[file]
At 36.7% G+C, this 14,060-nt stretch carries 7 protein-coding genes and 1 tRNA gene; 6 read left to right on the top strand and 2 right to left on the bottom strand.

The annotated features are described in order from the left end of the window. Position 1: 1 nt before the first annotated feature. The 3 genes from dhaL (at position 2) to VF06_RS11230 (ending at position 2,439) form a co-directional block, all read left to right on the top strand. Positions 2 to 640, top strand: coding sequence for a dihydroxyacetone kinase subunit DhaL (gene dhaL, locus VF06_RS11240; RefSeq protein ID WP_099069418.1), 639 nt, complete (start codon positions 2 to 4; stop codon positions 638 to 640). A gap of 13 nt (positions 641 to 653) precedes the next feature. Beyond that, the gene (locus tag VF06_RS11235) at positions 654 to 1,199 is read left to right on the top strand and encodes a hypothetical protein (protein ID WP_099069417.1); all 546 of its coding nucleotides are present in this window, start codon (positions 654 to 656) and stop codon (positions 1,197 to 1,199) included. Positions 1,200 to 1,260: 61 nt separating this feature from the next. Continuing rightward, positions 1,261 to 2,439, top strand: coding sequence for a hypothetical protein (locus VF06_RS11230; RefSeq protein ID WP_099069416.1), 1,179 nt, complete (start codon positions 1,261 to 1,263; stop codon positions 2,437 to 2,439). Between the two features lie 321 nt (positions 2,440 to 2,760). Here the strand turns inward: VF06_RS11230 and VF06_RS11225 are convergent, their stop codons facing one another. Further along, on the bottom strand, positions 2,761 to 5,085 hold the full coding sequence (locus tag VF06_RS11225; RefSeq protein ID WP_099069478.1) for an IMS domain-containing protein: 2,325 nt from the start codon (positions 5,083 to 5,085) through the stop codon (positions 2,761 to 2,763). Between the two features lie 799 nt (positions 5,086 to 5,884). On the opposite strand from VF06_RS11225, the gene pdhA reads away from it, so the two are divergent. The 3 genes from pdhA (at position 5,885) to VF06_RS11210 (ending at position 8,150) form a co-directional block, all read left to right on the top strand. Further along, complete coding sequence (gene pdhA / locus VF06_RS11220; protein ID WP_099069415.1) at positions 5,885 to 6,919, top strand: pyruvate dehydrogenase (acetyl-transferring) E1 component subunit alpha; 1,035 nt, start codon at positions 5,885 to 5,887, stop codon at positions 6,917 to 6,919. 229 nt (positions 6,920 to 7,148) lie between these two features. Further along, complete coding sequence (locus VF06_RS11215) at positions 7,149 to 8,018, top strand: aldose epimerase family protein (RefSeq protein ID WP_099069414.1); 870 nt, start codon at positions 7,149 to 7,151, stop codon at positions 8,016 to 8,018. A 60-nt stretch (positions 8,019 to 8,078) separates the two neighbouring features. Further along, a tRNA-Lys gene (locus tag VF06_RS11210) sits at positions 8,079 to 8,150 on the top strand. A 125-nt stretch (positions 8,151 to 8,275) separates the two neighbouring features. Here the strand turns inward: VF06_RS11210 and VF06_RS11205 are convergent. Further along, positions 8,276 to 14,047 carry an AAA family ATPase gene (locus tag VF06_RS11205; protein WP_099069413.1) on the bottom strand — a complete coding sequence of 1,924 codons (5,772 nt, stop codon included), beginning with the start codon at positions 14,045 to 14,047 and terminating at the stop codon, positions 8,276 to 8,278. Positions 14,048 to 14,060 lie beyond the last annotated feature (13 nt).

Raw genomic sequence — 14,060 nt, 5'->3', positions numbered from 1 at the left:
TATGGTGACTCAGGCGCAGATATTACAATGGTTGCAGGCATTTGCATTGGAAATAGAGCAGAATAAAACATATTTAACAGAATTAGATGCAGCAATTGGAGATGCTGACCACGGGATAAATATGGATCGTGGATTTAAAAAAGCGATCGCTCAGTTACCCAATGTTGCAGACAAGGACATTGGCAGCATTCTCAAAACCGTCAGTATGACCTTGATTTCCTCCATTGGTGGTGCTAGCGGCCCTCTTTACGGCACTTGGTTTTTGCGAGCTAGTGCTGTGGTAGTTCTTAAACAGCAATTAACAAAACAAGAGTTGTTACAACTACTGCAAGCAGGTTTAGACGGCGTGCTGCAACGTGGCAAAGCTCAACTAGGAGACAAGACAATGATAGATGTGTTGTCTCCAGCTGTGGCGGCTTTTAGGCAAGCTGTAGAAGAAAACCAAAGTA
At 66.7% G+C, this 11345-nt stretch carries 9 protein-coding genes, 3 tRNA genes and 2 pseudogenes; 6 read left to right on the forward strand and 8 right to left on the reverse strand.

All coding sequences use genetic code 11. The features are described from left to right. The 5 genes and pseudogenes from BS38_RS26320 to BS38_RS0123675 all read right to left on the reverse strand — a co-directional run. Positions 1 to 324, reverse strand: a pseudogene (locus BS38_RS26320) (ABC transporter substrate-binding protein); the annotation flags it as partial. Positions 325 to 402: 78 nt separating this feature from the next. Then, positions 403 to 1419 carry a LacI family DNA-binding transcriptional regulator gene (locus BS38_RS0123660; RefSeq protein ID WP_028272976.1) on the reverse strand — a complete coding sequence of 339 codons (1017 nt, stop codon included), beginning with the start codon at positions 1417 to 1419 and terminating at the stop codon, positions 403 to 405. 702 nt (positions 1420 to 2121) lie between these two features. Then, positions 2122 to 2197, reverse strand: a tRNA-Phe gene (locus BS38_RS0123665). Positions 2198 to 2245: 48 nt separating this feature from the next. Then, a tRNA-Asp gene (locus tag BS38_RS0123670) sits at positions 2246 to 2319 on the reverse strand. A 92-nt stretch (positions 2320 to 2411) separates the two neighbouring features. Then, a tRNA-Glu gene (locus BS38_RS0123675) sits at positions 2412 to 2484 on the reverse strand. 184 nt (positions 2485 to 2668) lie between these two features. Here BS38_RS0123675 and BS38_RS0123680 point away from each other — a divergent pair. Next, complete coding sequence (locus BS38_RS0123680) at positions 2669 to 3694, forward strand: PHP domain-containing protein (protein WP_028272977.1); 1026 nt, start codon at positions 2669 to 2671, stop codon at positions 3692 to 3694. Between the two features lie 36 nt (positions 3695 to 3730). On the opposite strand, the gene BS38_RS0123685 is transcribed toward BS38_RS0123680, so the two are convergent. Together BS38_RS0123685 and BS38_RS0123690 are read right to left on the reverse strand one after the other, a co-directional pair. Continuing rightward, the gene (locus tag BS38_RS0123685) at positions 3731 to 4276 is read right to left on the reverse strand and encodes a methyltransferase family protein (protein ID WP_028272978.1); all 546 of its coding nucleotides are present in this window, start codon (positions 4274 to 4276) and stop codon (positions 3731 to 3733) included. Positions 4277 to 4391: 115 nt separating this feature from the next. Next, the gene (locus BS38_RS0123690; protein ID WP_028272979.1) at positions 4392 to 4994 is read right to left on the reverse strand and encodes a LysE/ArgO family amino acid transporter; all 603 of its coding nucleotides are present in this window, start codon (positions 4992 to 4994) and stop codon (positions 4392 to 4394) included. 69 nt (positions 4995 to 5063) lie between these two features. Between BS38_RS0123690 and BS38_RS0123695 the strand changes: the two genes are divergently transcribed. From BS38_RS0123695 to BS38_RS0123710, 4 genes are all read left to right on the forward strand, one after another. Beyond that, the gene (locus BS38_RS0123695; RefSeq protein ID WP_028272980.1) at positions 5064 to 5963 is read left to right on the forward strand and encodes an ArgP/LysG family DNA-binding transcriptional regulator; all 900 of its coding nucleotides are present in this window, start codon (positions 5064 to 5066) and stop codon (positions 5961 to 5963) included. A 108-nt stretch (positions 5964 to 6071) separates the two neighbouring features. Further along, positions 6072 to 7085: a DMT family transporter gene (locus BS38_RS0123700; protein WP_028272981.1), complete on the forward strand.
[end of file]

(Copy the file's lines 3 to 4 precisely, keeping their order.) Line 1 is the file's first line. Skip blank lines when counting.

Raw genomic sequence — 14,060 nt, 5'->3', positions numbered from 1 at the left:
TATGGTGACTCAGGCGCAGATATTACAATGGTTGCAGGCATTTGCATTGGAAATAGAGCAGAATAAAACATATTTAACAGAATTAGATGCAGCAATTGGAGATGCTGACCACGGGATAAATATGGATCGTGGATTTAAAAAAGCGATCGCTCAGTTACCCAATGTTGCAGACAAGGACATTGGCAGCATTCTCAAAACCGTCAGTATGACCTTGATTTCCTCCATTGGTGGTGCTAGCGGCCCTCTTTACGGCACTTGGTTTTTGCGAGCTAGTGCTGTGGTAGTTCTTAAACAGCAATTAACAAAACAAGAGTTGTTACAACTACTGCAAGCAGGTTTAGACGGCGTGCTGCAACGTGGCAAAGCTCAACTAGGAGACAAGACAATGATAGATGTGTTGTCTCCAGCTGTGGCGGCTTTTAGGCAAGCTGTAGAAGAAAACCAAAGTA